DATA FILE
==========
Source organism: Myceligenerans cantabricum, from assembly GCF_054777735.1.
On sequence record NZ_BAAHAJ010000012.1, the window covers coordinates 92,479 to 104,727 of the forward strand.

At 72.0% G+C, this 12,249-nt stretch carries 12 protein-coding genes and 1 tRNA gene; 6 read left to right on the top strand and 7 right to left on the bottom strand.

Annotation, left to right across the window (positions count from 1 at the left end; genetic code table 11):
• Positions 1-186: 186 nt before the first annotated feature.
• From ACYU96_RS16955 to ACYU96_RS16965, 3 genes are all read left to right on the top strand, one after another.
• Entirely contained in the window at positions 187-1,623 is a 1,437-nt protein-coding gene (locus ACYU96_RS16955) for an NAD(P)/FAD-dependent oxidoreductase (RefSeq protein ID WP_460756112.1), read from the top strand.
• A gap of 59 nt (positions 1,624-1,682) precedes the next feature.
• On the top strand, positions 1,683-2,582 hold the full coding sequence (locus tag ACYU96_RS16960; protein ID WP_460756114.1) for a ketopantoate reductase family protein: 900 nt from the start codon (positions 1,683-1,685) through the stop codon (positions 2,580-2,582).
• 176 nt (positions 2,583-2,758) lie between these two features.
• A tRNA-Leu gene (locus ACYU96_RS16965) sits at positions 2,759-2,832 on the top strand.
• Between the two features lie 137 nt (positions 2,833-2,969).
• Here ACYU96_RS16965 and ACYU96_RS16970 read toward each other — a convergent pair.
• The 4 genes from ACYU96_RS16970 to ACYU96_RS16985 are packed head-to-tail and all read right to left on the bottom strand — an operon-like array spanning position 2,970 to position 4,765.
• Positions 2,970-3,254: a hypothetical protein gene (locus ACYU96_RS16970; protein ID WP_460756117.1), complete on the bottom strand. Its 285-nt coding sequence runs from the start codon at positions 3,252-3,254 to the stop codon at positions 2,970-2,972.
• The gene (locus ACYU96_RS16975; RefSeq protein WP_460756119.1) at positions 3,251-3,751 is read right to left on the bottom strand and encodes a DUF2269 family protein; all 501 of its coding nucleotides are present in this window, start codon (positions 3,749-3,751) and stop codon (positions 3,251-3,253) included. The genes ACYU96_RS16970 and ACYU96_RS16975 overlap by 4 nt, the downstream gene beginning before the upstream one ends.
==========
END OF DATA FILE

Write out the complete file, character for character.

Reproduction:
Source organism: Myceligenerans cantabricum, from assembly GCF_054777735.1.
On sequence record NZ_BAAHAJ010000012.1, the window covers coordinates 92,479 to 104,727 of the forward strand.

At 72.0% G+C, this 12,249-nt stretch carries 12 protein-coding genes and 1 tRNA gene; 6 read left to right on the top strand and 7 right to left on the bottom strand.

Annotation, left to right across the window (positions count from 1 at the left end; genetic code table 11):
• Positions 1-186: 186 nt before the first annotated feature.
• From ACYU96_RS16955 to ACYU96_RS16965, 3 genes are all read left to right on the top strand, one after another.
• Entirely contained in the window at positions 187-1,623 is a 1,437-nt protein-coding gene (locus ACYU96_RS16955) for an NAD(P)/FAD-dependent oxidoreductase (RefSeq protein ID WP_460756112.1), read from the top strand.
• A gap of 59 nt (positions 1,624-1,682) precedes the next feature.
• On the top strand, positions 1,683-2,582 hold the full coding sequence (locus tag ACYU96_RS16960; protein ID WP_460756114.1) for a ketopantoate reductase family protein: 900 nt from the start codon (positions 1,683-1,685) through the stop codon (positions 2,580-2,582).
• 176 nt (positions 2,583-2,758) lie between these two features.
• A tRNA-Leu gene (locus ACYU96_RS16965) sits at positions 2,759-2,832 on the top strand.
• Between the two features lie 137 nt (positions 2,833-2,969).
• Here ACYU96_RS16965 and ACYU96_RS16970 read toward each other — a convergent pair.
• The 4 genes from ACYU96_RS16970 to ACYU96_RS16985 are packed head-to-tail and all read right to left on the bottom strand — an operon-like array spanning position 2,970 to position 4,765.
• Positions 2,970-3,254: a hypothetical protein gene (locus ACYU96_RS16970; protein ID WP_460756117.1), complete on the bottom strand. Its 285-nt coding sequence runs from the start codon at positions 3,252-3,254 to the stop codon at positions 2,970-2,972.
• The gene (locus ACYU96_RS16975; RefSeq protein WP_460756119.1) at positions 3,251-3,751 is read right to left on the bottom strand and encodes a DUF2269 family protein; all 501 of its coding nucleotides are present in this window, start codon (positions 3,749-3,751) and stop codon (positions 3,251-3,253) included. The genes ACYU96_RS16970 and ACYU96_RS16975 overlap by 4 nt, the downstream gene beginning before the upstream one ends.